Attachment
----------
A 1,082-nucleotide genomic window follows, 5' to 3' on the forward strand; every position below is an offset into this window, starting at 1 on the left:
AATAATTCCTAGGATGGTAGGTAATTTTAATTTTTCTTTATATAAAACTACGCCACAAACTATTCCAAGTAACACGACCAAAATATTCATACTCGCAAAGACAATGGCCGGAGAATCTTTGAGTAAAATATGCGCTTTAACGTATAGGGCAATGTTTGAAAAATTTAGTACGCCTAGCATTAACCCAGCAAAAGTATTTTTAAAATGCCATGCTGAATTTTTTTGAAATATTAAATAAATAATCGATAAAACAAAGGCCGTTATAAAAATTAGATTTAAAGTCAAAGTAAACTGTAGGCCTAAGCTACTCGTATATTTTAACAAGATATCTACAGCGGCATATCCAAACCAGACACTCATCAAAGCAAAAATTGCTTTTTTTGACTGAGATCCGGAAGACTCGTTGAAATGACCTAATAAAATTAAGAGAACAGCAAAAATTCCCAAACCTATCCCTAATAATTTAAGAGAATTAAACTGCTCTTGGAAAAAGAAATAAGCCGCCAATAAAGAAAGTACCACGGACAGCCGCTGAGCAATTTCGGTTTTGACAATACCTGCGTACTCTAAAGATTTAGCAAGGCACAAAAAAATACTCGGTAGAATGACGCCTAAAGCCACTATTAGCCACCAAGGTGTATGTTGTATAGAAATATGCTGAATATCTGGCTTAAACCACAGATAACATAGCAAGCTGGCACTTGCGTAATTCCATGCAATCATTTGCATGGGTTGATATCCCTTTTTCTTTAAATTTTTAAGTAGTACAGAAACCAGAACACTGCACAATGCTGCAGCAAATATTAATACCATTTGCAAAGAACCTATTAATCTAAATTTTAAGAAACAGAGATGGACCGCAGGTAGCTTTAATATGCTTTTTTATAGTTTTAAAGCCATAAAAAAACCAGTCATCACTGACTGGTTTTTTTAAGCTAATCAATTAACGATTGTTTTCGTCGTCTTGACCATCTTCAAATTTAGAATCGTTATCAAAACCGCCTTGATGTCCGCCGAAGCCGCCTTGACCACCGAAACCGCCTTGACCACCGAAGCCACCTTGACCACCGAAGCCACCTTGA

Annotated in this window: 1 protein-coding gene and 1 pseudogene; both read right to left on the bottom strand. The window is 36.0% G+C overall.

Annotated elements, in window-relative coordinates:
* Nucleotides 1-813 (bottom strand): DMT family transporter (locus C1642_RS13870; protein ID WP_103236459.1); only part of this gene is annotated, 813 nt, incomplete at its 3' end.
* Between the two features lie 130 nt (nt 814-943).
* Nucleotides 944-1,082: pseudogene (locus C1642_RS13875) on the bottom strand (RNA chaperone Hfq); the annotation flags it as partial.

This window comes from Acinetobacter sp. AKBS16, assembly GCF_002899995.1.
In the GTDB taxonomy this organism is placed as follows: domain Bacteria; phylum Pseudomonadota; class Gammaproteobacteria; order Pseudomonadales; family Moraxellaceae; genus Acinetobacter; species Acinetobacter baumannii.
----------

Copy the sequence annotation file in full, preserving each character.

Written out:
A 1,082-nucleotide genomic window follows, 5' to 3' on the forward strand; every position below is an offset into this window, starting at 1 on the left:
AATAATTCCTAGGATGGTAGGTAATTTTAATTTTTCTTTATATAAAACTACGCCACAAACTATTCCAAGTAACACGACCAAAATATTCATACTCGCAAAGACAATGGCCGGAGAATCTTTGAGTAAAATATGCGCTTTAACGTATAGGGCAATGTTTGAAAAATTTAGTACGCCTAGCATTAACCCAGCAAAAGTATTTTTAAAATGCCATGCTGAATTTTTTTGAAATATTAAATAAATAATCGATAAAACAAAGGCCGTTATAAAAATTAGATTTAAAGTCAAAGTAAACTGTAGGCCTAAGCTACTCGTATATTTTAACAAGATATCTACAGCGGCATATCCAAACCAGACACTCATCAAAGCAAAAATTGCTTTTTTTGACTGAGATCCGGAAGACTCGTTGAAATGACCTAATAAAATTAAGAGAACAGCAAAAATTCCCAAACCTATCCCTAATAATTTAAGAGAATTAAACTGCTCTTGGAAAAAGAAATAAGCCGCCAATAAAGAAAGTACCACGGACAGCCGCTGAGCAATTTCGGTTTTGACAATACCTGCGTACTCTAAAGATTTAGCAAGGCACAAAAAAATACTCGGTAGAATGACGCCTAAAGCCACTATTAGCCACCAAGGTGTATGTTGTATAGAAATATGCTGAATATCTGGCTTAAACCACAGATAACATAGCAAGCTGGCACTTGCGTAATTCCATGCAATCATTTGCATGGGTTGATATCCCTTTTTCTTTAAATTTTTAAGTAGTACAGAAACCAGAACACTGCACAATGCTGCAGCAAATATTAATACCATTTGCAAAGAACCTATTAATCTAAATTTTAAGAAACAGAGATGGACCGCAGGTAGCTTTAATATGCTTTTTTATAGTTTTAAAGCCATAAAAAAACCAGTCATCACTGACTGGTTTTTTTAAGCTAATCAATTAACGATTGTTTTCGTCGTCTTGACCATCTTCAAATTTAGAATCGTTATCAAAACCGCCTTGATGTCCGCCGAAGCCGCCTTGACCACCGAAACCGCCTTGACCACCGAAGCCACCTTGACCACCGAAGCCACCTTGA

Annotated in this window: 1 protein-coding gene and 1 pseudogene; both read right to left on the bottom strand. The window is 36.0% G+C overall.

Annotated elements, in window-relative coordinates:
* Nucleotides 1-813 (bottom strand): DMT family transporter (locus C1642_RS13870; protein ID WP_103236459.1); only part of this gene is annotated, 813 nt, incomplete at its 3' end.
* Between the two features lie 130 nt (nt 814-943).
* Nucleotides 944-1,082: pseudogene (locus C1642_RS13875) on the bottom strand (RNA chaperone Hfq); the annotation flags it as partial.

This window comes from Acinetobacter sp. AKBS16, assembly GCF_002899995.1.
In the GTDB taxonomy this organism is placed as follows: domain Bacteria; phylum Pseudomonadota; class Gammaproteobacteria; order Pseudomonadales; family Moraxellaceae; genus Acinetobacter; species Acinetobacter baumannii.